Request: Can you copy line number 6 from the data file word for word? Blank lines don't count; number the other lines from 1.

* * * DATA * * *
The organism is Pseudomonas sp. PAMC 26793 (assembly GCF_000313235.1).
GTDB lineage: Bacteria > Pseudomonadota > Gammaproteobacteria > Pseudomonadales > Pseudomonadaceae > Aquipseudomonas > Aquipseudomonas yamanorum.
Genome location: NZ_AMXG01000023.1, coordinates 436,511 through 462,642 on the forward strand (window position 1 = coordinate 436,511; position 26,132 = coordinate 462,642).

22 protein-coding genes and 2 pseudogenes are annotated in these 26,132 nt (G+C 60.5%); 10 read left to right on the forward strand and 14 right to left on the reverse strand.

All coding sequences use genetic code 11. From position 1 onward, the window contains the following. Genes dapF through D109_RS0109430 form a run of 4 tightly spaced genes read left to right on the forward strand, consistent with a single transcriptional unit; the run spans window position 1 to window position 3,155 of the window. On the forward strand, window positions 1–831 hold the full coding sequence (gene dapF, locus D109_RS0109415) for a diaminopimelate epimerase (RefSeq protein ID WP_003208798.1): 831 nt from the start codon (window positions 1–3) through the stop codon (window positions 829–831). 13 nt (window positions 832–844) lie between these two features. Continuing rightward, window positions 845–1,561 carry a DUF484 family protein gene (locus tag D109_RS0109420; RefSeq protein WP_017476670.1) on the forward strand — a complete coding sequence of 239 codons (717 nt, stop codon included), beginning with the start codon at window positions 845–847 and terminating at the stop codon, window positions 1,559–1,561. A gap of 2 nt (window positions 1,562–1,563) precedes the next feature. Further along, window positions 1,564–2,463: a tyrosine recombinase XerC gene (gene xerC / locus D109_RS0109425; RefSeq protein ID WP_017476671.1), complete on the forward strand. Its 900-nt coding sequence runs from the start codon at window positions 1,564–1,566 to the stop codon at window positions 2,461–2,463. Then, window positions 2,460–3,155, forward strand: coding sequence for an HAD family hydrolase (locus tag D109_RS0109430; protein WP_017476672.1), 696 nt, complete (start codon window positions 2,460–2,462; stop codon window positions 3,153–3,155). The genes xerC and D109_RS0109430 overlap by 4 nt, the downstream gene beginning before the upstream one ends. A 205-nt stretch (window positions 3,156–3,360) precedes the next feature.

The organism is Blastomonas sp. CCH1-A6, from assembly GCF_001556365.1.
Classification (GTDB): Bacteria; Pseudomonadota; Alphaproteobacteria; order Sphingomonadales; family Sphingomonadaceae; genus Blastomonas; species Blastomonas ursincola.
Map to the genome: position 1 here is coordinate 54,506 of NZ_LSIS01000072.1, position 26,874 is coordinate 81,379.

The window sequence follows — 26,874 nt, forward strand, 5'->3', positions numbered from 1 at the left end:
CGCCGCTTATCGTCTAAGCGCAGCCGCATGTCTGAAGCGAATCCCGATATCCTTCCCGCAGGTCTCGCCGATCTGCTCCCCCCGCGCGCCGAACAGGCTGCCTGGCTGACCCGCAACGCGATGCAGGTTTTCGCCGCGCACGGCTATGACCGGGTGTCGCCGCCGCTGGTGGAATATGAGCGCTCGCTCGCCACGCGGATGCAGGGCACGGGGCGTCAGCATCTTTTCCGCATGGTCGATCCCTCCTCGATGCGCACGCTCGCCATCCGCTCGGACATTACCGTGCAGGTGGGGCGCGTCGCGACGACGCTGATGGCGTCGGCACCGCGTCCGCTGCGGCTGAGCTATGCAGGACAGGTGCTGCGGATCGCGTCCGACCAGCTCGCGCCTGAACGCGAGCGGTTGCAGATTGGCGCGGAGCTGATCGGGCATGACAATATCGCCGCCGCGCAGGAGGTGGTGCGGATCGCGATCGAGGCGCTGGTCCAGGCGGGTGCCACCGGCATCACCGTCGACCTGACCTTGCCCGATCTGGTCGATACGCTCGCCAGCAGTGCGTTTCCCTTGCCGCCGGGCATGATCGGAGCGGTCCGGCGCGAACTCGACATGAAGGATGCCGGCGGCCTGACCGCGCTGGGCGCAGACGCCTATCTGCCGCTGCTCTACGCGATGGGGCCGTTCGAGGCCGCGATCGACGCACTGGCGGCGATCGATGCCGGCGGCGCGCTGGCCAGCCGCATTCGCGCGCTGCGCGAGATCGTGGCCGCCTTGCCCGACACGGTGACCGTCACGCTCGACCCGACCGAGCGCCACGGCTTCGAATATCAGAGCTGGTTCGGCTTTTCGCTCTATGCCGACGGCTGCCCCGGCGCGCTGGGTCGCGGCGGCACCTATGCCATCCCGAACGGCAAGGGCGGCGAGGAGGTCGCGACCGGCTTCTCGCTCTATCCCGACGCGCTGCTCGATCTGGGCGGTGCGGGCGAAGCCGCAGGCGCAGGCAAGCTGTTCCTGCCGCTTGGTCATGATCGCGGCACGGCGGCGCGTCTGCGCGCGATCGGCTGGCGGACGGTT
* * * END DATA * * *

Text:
The organism is Blastomonas sp. CCH1-A6, from assembly GCF_001556365.1.